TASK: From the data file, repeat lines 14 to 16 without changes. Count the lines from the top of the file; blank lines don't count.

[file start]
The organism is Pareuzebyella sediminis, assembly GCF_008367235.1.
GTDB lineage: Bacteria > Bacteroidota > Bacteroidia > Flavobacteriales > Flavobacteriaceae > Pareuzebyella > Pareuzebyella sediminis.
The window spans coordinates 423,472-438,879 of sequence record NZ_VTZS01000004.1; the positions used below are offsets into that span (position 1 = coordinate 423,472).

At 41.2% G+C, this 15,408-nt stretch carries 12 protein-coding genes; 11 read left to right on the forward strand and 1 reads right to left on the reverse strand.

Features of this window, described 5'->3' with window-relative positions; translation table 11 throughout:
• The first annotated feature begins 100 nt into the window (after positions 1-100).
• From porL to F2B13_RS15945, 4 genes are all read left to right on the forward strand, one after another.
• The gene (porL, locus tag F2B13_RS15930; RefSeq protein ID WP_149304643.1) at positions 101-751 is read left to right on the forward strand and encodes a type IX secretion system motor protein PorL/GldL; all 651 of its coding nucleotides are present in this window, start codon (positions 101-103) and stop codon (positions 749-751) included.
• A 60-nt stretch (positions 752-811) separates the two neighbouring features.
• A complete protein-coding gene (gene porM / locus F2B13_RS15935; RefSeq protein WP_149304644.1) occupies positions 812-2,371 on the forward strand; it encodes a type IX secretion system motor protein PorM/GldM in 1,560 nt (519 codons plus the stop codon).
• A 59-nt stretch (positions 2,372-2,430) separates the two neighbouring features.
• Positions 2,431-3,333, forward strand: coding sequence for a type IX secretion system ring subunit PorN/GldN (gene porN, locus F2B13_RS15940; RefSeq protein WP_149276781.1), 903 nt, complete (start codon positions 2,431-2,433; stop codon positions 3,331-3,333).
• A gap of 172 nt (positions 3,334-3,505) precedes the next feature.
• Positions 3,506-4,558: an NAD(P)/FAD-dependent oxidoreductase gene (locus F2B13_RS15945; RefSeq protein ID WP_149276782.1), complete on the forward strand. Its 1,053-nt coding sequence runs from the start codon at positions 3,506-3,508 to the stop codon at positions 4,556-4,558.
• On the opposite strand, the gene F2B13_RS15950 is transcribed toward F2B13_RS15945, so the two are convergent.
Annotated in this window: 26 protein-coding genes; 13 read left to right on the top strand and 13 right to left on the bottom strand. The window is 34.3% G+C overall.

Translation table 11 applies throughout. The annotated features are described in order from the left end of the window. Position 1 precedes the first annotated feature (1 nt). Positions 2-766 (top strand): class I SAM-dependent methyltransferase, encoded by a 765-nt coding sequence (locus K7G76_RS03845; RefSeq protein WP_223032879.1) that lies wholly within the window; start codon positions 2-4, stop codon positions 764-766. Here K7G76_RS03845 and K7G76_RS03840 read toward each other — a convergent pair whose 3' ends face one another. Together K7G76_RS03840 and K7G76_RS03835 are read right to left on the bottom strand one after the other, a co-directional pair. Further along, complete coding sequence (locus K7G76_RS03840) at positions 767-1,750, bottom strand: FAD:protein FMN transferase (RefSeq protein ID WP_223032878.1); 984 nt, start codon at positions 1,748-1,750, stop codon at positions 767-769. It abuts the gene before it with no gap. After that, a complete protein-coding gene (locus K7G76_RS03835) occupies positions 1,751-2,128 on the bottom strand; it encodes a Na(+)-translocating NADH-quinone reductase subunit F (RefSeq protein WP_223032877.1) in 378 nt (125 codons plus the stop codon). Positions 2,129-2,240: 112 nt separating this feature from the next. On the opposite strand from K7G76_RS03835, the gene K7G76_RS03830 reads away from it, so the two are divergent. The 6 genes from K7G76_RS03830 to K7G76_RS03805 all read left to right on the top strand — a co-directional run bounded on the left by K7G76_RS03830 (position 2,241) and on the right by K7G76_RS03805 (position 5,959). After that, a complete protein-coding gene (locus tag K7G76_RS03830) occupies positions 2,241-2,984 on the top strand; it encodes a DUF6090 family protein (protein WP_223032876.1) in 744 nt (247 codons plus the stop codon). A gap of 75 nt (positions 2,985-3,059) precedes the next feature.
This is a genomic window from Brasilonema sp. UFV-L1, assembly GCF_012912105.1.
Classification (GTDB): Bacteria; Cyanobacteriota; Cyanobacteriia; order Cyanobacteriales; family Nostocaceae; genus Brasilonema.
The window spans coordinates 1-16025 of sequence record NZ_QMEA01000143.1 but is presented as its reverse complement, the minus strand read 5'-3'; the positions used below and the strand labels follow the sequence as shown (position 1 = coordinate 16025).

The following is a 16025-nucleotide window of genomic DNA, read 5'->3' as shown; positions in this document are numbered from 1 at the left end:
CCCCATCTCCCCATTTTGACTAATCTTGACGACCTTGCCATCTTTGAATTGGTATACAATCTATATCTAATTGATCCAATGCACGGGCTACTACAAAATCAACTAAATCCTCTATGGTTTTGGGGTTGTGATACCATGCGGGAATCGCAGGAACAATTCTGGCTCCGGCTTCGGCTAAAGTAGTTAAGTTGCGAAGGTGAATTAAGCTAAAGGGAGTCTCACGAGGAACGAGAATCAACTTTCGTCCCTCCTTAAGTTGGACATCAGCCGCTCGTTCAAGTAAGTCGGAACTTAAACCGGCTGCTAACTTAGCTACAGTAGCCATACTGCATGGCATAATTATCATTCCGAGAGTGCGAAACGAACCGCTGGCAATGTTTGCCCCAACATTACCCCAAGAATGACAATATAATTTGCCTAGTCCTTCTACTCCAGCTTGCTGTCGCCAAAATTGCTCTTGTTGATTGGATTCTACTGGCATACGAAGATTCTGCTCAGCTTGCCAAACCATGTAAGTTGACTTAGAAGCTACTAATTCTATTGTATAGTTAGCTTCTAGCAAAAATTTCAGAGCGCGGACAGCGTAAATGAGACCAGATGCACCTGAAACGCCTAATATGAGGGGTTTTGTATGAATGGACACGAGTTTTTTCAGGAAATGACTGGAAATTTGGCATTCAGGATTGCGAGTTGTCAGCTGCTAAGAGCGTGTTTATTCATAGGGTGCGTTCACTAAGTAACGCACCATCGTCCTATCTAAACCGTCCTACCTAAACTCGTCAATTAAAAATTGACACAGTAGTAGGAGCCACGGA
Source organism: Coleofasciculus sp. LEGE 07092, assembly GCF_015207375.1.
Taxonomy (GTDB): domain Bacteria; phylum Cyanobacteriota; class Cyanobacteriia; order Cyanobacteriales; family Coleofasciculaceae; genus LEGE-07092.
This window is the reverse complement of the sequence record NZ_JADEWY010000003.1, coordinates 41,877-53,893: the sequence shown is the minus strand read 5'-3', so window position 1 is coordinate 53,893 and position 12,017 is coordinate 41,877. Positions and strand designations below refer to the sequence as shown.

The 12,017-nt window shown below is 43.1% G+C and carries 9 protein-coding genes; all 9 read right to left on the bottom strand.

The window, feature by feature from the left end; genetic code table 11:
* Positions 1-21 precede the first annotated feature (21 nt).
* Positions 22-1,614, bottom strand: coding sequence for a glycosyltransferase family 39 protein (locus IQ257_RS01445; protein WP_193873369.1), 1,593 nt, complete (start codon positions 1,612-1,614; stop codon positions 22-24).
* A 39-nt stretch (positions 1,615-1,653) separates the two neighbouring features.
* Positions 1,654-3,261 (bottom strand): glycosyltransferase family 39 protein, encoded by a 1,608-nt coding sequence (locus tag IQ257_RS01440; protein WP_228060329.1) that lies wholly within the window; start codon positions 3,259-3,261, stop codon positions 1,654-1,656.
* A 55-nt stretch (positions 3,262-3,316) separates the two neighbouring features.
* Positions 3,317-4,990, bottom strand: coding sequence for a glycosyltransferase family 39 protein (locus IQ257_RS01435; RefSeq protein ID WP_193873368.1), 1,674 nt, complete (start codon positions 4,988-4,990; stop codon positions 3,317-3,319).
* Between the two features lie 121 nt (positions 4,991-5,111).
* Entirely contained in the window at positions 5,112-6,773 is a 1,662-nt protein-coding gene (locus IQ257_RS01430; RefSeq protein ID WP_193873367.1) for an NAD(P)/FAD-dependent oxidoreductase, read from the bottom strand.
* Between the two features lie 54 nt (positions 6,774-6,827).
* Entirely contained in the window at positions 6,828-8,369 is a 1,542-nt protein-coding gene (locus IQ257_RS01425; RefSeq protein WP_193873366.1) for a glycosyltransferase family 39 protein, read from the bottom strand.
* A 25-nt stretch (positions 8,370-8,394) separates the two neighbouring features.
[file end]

• Positions 3,506-4,558: an NAD(P)/FAD-dependent oxidoreductase gene (locus F2B13_RS15945; RefSeq protein ID WP_149276782.1), complete on the forward strand. Its 1,053-nt coding sequence runs from the start codon at positions 3,506-3,508 to the stop codon at positions 4,556-4,558.
• On the opposite strand, the gene F2B13_RS15950 is transcribed toward F2B13_RS15945, so the two are convergent.
Annotated in this window: 26 protein-coding genes; 13 read left to right on the top strand and 13 right to left on the bottom strand. The window is 34.3% G+C overall.